However, defensive tackle Daleroy Stewart was offside and cost the Cowboys their takeaway. The drive continued, and Collins found Jeremy Shockey, who was supposed to be the next greatest tight end in the NFC East, for a 1-yard touchdown with 9:54 to play and New York down 29-21.

Dallas went three-and-out the next drive, and New York got the ball back at their own 36-yard line. In three plays, aided by a 38-yard Hilliard catch, the Giants scored a touchdown with 6:20 to play thanks to Toomer's 20-yard touchdown reception. On the two-point conversion, Hilliard couldn't come up with the catch, but rookie cornerback Pete Hunter committed pass interference and bailed out the Giants. On the redo, Collins connected with Shockey to tie the game 29-29.

It isn't bad enough that Dallas had a three-and-out on the next possession. It's that they had two straight three-and-outs on their following drives. That allowed the Giants, who in reality were a seasoned team that had made the playoffs the previous season and were 1-0 on the year, a chance to win the game. Things looked as though it was going to be a replay of the Nov. 4, 2001 encounter when the Cowboys led by as much as 24-7 at halftime and blew the lead to lose 27-24 in overtime. 

However, this one didn't appear to need overtime; New York could win it in regulation as Collins drove the Giants offense down to the Dallas 12-yard line. The Giants positioned the line of scrimmage just right to allow kicker Matt Bryant to boot a 30-yard field goal with 11 seconds in the game and New York leading 32-29.

Smith may have had five kickoff returns for 120 yards on the night, but it was the one he didn't return that was arguably his best play of the game. The sixth-round rookie from Hampton allowed Bryant's kick to go out of bounds and gave the Cowboys first-and-10 at their own 40-yard line.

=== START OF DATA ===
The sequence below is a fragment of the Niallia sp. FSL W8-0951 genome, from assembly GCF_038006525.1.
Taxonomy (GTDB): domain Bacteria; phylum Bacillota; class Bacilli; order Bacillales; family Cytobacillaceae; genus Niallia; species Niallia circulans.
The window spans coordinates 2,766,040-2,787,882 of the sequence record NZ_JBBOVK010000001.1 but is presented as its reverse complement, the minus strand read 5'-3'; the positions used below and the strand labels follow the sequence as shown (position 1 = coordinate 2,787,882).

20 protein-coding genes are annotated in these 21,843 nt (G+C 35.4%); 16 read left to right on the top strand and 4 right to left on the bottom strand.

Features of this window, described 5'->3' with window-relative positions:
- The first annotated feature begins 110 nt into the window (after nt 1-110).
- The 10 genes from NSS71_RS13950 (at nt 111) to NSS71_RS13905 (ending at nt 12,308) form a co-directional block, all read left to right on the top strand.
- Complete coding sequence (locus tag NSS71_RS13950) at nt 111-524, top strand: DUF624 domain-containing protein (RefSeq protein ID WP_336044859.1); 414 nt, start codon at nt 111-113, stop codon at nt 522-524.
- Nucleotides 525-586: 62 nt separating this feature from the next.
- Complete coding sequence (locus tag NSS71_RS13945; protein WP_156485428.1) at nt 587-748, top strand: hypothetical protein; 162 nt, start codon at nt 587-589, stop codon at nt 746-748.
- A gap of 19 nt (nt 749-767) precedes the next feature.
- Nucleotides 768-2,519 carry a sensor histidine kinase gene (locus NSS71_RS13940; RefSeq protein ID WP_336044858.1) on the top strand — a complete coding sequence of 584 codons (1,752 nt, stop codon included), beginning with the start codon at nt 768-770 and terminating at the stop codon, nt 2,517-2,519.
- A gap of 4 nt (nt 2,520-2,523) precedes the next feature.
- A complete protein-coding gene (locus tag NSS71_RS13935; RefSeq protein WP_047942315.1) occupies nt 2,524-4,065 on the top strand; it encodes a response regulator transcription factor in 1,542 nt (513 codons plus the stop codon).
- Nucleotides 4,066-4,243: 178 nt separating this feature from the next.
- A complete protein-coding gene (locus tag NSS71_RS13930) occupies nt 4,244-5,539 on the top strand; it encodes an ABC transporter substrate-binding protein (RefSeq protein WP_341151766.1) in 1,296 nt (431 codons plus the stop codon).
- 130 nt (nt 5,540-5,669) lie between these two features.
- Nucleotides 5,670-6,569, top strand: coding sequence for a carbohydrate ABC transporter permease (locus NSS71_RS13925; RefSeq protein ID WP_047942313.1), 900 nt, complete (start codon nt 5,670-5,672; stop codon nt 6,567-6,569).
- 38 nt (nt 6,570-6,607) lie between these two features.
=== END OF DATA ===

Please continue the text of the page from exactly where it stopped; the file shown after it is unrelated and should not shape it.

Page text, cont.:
They had a shot, and it wasn't like Carter had never mounted a game-winning drive. To his credit, he had four by this point in his career along with two fourth quarter comebacks.

Carter did his part when he connected with receiver Antonio Bryant for a 26-yard gain up to the New York 34. After the Cowboys' final timeout, Cundiff drove a 52-yard field goal through the uprights to tie the game 32-32 and send the game to overtime.

Overtime rules were still sudden death with the team that scored first winning. All Dallas needed was a field goal. They got as far as second-and-6 at the Giants' 37, but Hambrick lost four yards on the carry — not exactly what the guy he backed up in 2002 did on Jan. 2, 1994, in the same venue in overtime with one shoulder — and the Cowboys were forced to punt.

The Dallas defense coordinated by Mike Zimmer was stellar and turned the Giants three-and-out, and the Cowboys got the ball back at their own 43.

While the Cowboys took nibbles out of the Giants with Carter rushing for six yards here, receiver Terry Glenn catching an 8-yard pass there, and Hambrick slashing for nine yards there, it really wasn't until Carter found former Giants tight end Dan Campbell, the man Shockey drove out of New York and now Campbell was starting ahead of some third-round rookie for the Cowboys named Jason Witten, caught a 23-yard pass on third-and-1 that the Giants' goose was cooked. 

With the ball at the Giants' 6-yard line, Carter positioned the ball where holder Toby Gowin and Cundiff liked it. Then, Cundiff joined fellow Dallas kicker Chris Boniol for most field goals made in a single game with seven — also achieved on a Monday night — when he nailed a 25-yard field goal to send the Cowboys to 1-1 with a 35-32 win over the Giants.

Monday night, Nov. 4, 2019, doesn't look to have the same level of narrative excitement as the last Monday nighter in the Meadowlands, but that is what makes divisional games so magical. Sometimes they end up a battle to remember.

What are your favorite memories from the Bill Parcells' era of Cowboys football? Share ‘em with Mark on Twitter @therealmarklane.